month of Ramadan is finally upon us, it is important to have a clear plan on
what one needs to work on spiritually and mentally. It would be a shame for
someone to fast for an entire month, follow the rules of Islam for a month, and
then simply revert back to unhealthy habits.
One of the reasons we, as Muslims,
need Ramadan is because it is a way to set us up for the rest of the year to be
better Muslims. We pray daily, attend Jummah weekly, and fast yearly; this
daily, weekly, and yearly routine is designed to have our minds, bodies, and
spirits, in tune with God. For me there are “3 R’s of Ramadan” that can help us
truly focus on being better Muslims past Ramadan; Refocus, Recommit, and
Reflect. What I aim to do is to use historical
examples from the life of The Prophet, to outline times where he himself, had
to refocus, recommit, and reflect.
book, In The Footsteps of the Prophet: Lessons from the Life of Muhammad, Tariq
Ramadan outlines a time in The Prophet’s life known as al-fatra, or The Period
of Silence. Up until this point, The Prophet was receiving bits and pieces of
revelation, and one day, they stopped. One remembers, during the first
revelation on Mount Hira, The Prophet thought he had gone mad or was bewitched.
He had to seek the opinion of Waraqah ibn Nawfal (who was a Christian), cousin
of Khadijah, who confirmed him as a prophet. 
narrated by Aisha that, during this time, The Prophet was hurt and that his
sorrow was deep. Tariq Ramadan says this time was, “an initiation shaping the Messenger’s
spiritual quest.” One can only imagine the torment that went through The
Prophet’s mind during this time. In the end, The Prophet never lost faith and
was on a cycle of refocusing, reflecting, and recommitting himself to the task
he knew in his heart he was destined for, even when uncertainty cloaked his
was a moment in The Prophet’s life that was uncertain and filled with sadness
but, not the only one. Historians of religions such as Karen Armstrong, in her
book Muhammad: A Biography of a Prophet writes about The Year of Sadness. In
the year 619, The Prophet would go through a series of trials and
tribulations. In the year 619, The Prophet’s wife, Khadijah, who was in her
sixties died.  Tariq Ramadan says that Muhammad’s marriage to Khadijah had
been a sign of God’s protection and security. Khadijah had been Muhammad’s
only wife until this point in history, and his greatest supporter. Not even Abu
Bakr or Umar would be able to give the type of support that Khadijah gave The
In the same
year, The Prophet’s uncle, Abu Talib also died. The Prophet had immunity among
the Quraysh because of his uncle, this was another blow to The Prophet.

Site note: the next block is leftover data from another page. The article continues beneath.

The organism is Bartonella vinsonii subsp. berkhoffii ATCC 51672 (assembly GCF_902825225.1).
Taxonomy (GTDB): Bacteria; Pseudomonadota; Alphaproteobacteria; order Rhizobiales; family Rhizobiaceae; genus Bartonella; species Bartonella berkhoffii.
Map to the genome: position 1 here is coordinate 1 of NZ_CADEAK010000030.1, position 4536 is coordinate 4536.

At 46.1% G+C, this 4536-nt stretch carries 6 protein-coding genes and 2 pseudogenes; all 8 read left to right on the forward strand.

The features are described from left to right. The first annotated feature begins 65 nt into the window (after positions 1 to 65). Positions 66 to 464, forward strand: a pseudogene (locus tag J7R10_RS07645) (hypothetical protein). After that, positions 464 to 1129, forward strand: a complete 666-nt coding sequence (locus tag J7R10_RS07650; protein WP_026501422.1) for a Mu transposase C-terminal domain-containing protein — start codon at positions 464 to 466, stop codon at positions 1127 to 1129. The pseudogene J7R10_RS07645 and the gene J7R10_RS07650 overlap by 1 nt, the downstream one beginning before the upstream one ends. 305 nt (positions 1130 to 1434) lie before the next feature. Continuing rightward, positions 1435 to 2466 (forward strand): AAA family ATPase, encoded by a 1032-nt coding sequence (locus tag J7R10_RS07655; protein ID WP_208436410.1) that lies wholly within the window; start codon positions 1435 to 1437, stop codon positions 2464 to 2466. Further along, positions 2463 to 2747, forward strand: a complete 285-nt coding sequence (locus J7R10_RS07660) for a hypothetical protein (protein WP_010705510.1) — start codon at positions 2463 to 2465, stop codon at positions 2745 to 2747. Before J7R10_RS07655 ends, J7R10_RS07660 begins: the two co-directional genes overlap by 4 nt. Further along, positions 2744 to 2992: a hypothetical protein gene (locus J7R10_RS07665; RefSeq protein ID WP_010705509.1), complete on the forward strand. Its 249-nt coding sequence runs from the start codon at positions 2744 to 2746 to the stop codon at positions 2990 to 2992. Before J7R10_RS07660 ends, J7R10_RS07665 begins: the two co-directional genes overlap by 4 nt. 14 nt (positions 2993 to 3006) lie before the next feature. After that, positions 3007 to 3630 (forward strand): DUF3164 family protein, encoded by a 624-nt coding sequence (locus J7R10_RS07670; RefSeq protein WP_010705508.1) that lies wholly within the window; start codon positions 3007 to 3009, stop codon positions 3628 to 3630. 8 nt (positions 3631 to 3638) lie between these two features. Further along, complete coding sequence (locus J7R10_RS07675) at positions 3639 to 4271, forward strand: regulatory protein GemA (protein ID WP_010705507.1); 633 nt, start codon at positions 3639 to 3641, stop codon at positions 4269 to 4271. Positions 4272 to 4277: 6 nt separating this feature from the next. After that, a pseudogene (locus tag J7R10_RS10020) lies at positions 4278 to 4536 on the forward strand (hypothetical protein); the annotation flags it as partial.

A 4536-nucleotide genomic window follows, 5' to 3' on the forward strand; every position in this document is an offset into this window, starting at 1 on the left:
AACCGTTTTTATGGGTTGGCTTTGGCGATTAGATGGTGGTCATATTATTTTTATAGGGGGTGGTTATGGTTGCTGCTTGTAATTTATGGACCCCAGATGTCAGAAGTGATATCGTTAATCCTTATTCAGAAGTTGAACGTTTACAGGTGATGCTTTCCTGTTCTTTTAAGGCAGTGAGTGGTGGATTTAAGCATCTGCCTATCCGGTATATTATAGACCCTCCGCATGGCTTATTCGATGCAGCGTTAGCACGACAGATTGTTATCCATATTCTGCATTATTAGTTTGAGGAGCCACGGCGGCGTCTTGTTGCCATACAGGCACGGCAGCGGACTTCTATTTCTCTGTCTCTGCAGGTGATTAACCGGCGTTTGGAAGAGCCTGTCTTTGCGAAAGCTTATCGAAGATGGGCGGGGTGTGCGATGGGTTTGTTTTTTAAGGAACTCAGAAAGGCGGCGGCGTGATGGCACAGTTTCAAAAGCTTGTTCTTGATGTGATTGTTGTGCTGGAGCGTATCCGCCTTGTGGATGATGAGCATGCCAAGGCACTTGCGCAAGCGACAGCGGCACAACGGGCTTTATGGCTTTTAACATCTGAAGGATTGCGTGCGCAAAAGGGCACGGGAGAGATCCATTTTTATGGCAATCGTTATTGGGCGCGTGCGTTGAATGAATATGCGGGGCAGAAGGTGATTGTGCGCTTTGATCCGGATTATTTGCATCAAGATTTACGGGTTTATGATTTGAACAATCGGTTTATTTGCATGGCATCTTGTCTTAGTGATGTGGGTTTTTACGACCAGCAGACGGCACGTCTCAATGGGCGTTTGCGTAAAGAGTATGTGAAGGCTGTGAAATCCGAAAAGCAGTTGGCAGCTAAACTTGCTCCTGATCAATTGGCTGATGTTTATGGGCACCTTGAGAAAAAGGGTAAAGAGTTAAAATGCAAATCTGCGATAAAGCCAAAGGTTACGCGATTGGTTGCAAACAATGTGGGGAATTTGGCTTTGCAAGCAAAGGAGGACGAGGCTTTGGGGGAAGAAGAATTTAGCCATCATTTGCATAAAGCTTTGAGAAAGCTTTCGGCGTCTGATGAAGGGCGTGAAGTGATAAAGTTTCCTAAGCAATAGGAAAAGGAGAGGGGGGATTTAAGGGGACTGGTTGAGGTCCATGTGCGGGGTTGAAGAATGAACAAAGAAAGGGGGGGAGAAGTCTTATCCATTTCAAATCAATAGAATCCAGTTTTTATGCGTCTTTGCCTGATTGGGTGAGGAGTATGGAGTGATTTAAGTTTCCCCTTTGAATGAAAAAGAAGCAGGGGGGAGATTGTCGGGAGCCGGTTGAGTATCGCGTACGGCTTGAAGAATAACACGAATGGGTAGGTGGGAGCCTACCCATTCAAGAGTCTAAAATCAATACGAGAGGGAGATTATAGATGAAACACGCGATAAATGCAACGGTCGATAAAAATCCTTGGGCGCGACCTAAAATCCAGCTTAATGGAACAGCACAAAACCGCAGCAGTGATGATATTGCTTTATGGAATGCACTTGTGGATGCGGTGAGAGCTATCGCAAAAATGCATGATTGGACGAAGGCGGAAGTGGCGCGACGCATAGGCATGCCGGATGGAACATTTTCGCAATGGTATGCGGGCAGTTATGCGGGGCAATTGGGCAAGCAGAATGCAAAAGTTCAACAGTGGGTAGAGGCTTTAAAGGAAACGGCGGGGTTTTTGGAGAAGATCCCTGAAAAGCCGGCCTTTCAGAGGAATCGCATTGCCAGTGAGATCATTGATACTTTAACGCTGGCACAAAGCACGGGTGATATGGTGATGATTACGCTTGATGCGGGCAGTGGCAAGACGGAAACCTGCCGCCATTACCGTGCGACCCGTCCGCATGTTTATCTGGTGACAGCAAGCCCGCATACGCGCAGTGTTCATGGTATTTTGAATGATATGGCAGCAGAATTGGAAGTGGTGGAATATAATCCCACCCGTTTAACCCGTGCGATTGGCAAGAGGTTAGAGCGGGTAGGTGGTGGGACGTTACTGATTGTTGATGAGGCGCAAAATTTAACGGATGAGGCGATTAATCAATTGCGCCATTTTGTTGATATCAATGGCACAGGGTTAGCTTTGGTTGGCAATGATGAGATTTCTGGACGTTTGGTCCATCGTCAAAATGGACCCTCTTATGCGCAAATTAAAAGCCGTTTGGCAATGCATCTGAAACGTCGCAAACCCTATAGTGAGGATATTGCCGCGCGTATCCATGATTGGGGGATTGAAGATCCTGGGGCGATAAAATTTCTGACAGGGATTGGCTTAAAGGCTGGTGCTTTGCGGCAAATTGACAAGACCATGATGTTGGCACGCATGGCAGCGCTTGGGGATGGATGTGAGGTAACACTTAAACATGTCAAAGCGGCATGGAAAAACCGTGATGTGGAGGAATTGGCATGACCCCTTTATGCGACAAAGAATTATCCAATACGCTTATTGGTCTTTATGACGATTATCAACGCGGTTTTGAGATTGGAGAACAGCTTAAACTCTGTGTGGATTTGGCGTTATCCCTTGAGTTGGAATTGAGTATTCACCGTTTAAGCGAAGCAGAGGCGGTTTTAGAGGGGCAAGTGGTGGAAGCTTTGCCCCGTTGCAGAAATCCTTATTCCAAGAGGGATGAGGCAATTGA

According to Sunni traditions, whilst taking his last breaths, The Prophet begged
his uncle to profess the faith of Islam but, it was not meant to be, Abu Talib
would die a non-Muslim. The Prophet Muhammad, Messenger sent to mankind, was
unable to deliver one of his closet family members to Islam.
heavy heart and deep sadness, The Prophet with every trip he made to the Kaaba
and prayed during the night, was able to refocus, reflect, and recommit himself
to his task at hand. One night while The Prophet was standing at the Kaaba late
at night, he felt deeply tired and fell asleep at the Kaaba. It was then that
Angel Gabriel came to him and took him on a journey from Mecca to Al-Aqsa in
Jerusalem. It was here that The Prophet met with other Prophets such as Abraham
and Moses (some scholars also say Jesus).
The Prophet was then taken past the seven heavens to the “Lotus of the
Utmost Boundary”, where God gave The Prophet instructions on the establishment
of five daily prayers. This was not just a moment for The Prophet but, for
Muslims in general. Until this point Muslims prayed facing Jerusalem shortly
after the Night Journey, Muslims would face The Kaba.  The young Muslim
community would now have a new focus and commitment to Mecca even if expelled
from the city for a brief moment.
Ramadan, our everyday lives do not stop. Many of us will still be a very
demanding and time crunched schedule while fasting. The hunger pains will be
very real, the headaches will come, the discomfort will be there, the dryness
in our mouths will borderline unbearable. Throughout the day, months, and year,
our souls become hungry, uncomfortable, and dry. This is why Salaah, Jummah,
and Ramadan are essential to Islam. Ramadan is a time when we can
refocus, recommit, and reflect on key principles while worshiping. If it helps
keep a journal with you to record your thoughts throughout the day. Open the
Qur’an in the mornings and reflect on a verse for the day. Reach out to your
friends and family and make sure they are in good spirits. Insha’Allah, the
lessons learned during this Ramadan are lessons that can held throughout the
Ramadan, In the Footsteps of the Prophet: Lessons from the Life of Muhammad,
(Oxford, Oxford University Press, 2007), 33.
Ramadan, In the Footsteps of The Prophet, 33.
Armstrong. Muhammad: A Biography of a Prophet, (New York, HarperSanFransico
Publishing, 1993), 135.
Armstrong, Muhammad, 135.
Ramadan, In the Footsteps of the Prophet, 67.
Armstrong, Muhammad, 135.
Ramadan, In the Footsteps of The Prophet, 73.
Amir Webb is Former Human Service Professional in
the Washington D.C. Area. Contributor to various organizations such as
MuslimArc and Muslim Writers Guild. Currently studying Historical Studies with
a focus on African American Islamic History.